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Pioneering Offshore Aquaculture and IoT Project Raises $1.5m in Seed Funding

January 28, 2016

Catalina Sea Ranch, a company establishing the first offshore shellfish ranch in US federal waters, has raised $1.5 million in seed funding to try and help bridge a $10 billion seafood deficit in the US.

The company gained a permit from the US Army Corps of Engineers to establish the aquaculture facility on the San Pedro shelf off the coastline of Los Angeles. This funding will enable it to kick-off the first phase of a planned 1,000-acre project.

The company will start by growing mussels on 100 acres and it expects to have its first harvest in December this year. A group of seafood companies, who invested in the company during an earlier $1 million fundraising round, have already agreed to purchase all of the offtake.

These seafood companies include DiCarlo Seafood Company, a local wholesale trader, Taylor Shellfish Farm, North America’s largest shellfish company, and Chicago-located distributor Fortune Fish Company.

The investors in the latest round are a group of local high net worth individuals who preferred not to be identified, according to Cruver.

“These are local investors that want to show their support for US aquaculture and the local economy, but the potential investment returns are also staggering,” said Catalina Sea Ranch CEO Phil Cruver.

On 100 acres, Catalina Sea Ranch predicts it can produce 2.5 million pounds of mussels which will sell — at conservative levels — for $2 per pound. Catalina Sea Ranch has plans to grow seafood on 1,000 acres which, if used for mussels alone, could mean a $50 million a year business; that’s equal to the amount that the US imports from Prince Edward Island in Canada, according to Cruver.

“And you’re getting those margins for relatively low risk,” he added. Mussels grow so rapidly and don’t get disease, so I call them the ‘weeds of the sea’, and that’s why we’re starting off with them.”

With limited overheads as the mussels feed on naturally-occurring plankton that are picked up from San Pedro shelf’s upswell, and permits to grow higher value shellfish such as scallops, the opportunity for higher returns in endless, according to Cruver. But the fundraising process was tough.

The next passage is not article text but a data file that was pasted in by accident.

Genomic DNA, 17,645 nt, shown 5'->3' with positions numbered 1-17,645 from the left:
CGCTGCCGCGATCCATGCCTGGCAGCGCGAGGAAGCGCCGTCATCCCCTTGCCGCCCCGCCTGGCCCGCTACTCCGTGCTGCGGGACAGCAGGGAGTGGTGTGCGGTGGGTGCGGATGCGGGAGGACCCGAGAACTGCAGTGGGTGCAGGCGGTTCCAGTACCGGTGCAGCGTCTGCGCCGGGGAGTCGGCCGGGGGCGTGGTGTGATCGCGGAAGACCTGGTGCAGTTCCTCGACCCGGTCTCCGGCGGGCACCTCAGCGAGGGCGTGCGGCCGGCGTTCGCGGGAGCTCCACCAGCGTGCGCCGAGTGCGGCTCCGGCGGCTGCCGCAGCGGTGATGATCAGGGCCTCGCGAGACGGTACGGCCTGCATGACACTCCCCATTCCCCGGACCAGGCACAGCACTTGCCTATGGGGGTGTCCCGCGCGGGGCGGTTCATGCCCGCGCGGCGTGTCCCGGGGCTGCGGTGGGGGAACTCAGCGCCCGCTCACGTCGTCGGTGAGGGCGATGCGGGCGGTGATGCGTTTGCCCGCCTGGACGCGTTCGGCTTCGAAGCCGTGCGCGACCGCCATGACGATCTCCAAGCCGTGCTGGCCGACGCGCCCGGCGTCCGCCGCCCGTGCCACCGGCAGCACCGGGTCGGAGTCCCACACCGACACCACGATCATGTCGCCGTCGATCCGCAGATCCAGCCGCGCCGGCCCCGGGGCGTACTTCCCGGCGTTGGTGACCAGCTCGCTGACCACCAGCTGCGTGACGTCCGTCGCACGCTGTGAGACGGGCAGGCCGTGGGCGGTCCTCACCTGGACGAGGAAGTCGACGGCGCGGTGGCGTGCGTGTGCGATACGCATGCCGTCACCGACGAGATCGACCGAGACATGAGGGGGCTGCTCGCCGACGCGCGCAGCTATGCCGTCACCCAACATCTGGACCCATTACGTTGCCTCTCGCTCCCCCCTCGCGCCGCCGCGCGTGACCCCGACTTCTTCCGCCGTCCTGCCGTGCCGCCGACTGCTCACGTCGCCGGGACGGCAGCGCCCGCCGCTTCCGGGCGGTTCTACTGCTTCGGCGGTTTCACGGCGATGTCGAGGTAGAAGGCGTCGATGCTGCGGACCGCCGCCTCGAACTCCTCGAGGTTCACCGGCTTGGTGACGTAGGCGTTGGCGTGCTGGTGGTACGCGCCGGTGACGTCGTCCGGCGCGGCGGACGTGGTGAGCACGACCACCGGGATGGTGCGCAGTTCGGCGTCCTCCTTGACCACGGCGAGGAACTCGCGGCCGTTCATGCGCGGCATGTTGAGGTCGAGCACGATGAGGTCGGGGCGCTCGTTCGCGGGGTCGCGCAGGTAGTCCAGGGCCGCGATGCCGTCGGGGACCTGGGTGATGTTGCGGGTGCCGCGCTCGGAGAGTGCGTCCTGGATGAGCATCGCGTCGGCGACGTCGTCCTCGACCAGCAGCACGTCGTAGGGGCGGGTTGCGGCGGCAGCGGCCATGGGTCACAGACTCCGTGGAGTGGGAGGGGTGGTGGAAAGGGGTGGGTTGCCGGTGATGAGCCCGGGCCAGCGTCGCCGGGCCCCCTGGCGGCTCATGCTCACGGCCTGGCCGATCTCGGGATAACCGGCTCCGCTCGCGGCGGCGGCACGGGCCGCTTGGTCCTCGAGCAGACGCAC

“What we’re doing is so pioneering and unique that there are no metrics for investors to compare against, plus the amount we were raising was too small for venture capital firms,” he said.

Catalina Sea Ranch has another string to its bow; it is developing big data, sensing technology to monitor and research environmental and husbandry data around its ranch. The technology centers around a Navy Oceanographic Meteorological Automatic Device (NOMAD) buoy which will collect and transmit data findings to a team of scientists for analysis.

Dubbed the “Ocean Internet of Things”, this project is being funded through contracts with US agencies and about $6 million is up for grabs. One such agency is the National Oceanic Atmospheric Administration (NOAA) which has internal targets to increase offshore aquaculture in the US by 50 percent in five years. Offshore aquaculture, which currently takes place in state waters, is currently at $1.2 billion, so NOAA wants to see another $600 million in the next five years.

Catalina Sea Ranch does not have to give up any of its IP rights or ownership of the technology through these contracts, according to Cruver.

As the contracts are finalized for the Ocean Internet of Things research, Cruver and his colleagues will focus on preparing for seeding the ranch around April. The mussels will be grown on 10 lines initially, increasing to 40 over time. Around April time, the company might go back to the market for more funding when Cruver hopes the fundraising process will be more forgiving and the company at a higher valuation.

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